“401(k) plans are notorious for charging confusing and hidden fees to participants,” said Bledsoe. “And while you can’t control most of the fees for operating your plan, you can control which investments you choose. While you’re in your 20s, concentrate your account on lower-cost investments. The lower your expenses, the higher your returns.”

An SEC study showed that the impact of fees can be significant. On a $100,000 portfolio, a 1 percent increase in annual fees eroded the value by almost $30,000 during a 20-year time frame.

For best results, choose low-cost index funds that are also low on fees.

Contributing the maximum of $18,000 per year to a 401(k) is a great way to increase your overall savings. If you’re struggling to come up with this investment, consider using your annual bonus or raise.

Said financial advisor Peter Huminski of Thorium Wealth Management, “Far too many people get a raise every year and don’t use part of it to increase their 401(k) contributions. This is a big mistake. You won’t even miss 1 percent of your raise because you didn’t have it last year. Just sock it away into your 401(k) and forget about it until you are getting ready to really think about retiring.”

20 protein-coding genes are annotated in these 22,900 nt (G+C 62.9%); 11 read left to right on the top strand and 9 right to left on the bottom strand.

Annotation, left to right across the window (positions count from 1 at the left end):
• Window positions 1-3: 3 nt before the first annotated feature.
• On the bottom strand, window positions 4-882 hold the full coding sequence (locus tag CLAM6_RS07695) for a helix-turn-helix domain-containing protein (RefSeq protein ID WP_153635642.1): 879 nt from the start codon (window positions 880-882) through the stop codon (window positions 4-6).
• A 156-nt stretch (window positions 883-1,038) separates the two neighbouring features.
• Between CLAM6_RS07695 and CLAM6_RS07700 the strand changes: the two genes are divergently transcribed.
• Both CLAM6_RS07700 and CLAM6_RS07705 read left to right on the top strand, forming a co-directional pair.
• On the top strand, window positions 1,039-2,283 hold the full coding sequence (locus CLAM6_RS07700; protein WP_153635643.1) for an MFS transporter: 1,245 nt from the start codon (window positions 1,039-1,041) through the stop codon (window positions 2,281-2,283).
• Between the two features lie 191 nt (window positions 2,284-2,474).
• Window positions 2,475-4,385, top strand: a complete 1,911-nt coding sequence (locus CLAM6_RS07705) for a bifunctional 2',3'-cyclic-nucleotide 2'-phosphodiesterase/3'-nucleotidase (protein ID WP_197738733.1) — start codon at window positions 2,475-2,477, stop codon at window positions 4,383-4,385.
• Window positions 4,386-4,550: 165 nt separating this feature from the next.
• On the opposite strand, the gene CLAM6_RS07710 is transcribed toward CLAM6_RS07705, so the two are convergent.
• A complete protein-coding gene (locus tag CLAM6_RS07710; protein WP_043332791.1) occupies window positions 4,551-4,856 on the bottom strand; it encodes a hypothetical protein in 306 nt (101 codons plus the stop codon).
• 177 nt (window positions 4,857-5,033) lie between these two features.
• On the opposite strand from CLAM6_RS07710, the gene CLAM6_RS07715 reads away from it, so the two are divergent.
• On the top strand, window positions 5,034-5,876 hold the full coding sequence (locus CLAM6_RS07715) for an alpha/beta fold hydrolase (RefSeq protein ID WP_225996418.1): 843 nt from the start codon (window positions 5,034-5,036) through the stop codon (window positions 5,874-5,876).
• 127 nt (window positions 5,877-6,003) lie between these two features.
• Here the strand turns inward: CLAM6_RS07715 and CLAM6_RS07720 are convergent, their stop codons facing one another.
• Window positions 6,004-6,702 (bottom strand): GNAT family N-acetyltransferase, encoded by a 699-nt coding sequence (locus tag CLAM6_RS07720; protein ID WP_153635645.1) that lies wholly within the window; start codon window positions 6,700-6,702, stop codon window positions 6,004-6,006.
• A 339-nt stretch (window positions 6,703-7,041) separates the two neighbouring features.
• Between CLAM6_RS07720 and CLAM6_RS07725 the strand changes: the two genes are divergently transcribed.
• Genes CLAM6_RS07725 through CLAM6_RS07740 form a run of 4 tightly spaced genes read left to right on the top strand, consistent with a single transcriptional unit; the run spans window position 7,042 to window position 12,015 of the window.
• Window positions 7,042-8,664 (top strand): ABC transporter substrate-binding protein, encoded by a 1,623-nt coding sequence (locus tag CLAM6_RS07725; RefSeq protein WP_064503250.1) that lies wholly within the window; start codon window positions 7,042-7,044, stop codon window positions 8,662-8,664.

While many 20-somethings will not be able to contribute the full $18,000, they should invest as much as possible.
Todd Tresidder, money coach at Financial Mentor, said, “Just max out your tax-deferred retirement contributions from your first paycheck. That’s all. You can learn all about investing and asset allocation later, but you can never recover lost time, so start now by maxing out your contributions.”

As an added benefit, contributions made early in your career have a longer time to grow and enjoy the benefits of compounding interest over the course of your working life.

Individuals who don’t contribute enough to get the full match are effectively leaving free money on the table.

“I have run into far too many recent college graduates that are not participating in their company-sponsored retirement plan,” said Huminski. “This is a big mistake. First off, they might be missing a matching contribution that the employer will put in on their behalf. This can be anywhere from 2 percent to 6 percent or more of their salary. That’s free money they are missing out on. Second, they are missing out on the power of compounding. Time has proven to be a powerful driver of investment performance.”

If your company does offer matching contributions, make sure to contribute at least enough to get the full match. Then, slowly increase your contributions as you are able.

Many 401(k) plans offer options to direct the payroll deferral portion of contributions to a Roth 401(k) account. Any matching contributions made by the company will still go to a traditional 401(k).